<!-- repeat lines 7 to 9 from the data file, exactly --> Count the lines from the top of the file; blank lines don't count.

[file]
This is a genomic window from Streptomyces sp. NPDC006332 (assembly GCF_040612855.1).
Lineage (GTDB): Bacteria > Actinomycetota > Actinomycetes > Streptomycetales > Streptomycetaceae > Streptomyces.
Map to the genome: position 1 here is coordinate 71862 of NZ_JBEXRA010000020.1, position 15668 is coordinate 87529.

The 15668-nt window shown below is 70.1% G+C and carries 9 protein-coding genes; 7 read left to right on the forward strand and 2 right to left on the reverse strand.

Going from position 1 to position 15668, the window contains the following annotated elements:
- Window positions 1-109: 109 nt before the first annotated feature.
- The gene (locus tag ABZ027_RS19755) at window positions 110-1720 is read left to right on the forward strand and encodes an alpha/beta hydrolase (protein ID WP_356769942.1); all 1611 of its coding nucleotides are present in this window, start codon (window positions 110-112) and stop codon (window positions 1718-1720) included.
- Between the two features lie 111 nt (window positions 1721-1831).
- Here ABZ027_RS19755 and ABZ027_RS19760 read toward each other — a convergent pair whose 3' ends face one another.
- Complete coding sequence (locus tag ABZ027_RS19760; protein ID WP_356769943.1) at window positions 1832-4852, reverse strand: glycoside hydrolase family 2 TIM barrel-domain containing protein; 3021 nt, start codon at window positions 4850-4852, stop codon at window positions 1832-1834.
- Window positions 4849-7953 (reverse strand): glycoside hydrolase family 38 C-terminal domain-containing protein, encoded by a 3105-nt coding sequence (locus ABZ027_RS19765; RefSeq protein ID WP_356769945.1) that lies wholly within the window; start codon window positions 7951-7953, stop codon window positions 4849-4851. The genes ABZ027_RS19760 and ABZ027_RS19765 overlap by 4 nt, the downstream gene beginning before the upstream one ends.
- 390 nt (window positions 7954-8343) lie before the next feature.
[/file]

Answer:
- The gene (locus tag ABZ027_RS19755) at window positions 110-1720 is read left to right on the forward strand and encodes an alpha/beta hydrolase (protein ID WP_356769942.1); all 1611 of its coding nucleotides are present in this window, start codon (window positions 110-112) and stop codon (window positions 1718-1720) included.
- Between the two features lie 111 nt (window positions 1721-1831).
- Here ABZ027_RS19755 and ABZ027_RS19760 read toward each other — a convergent pair whose 3' ends face one another.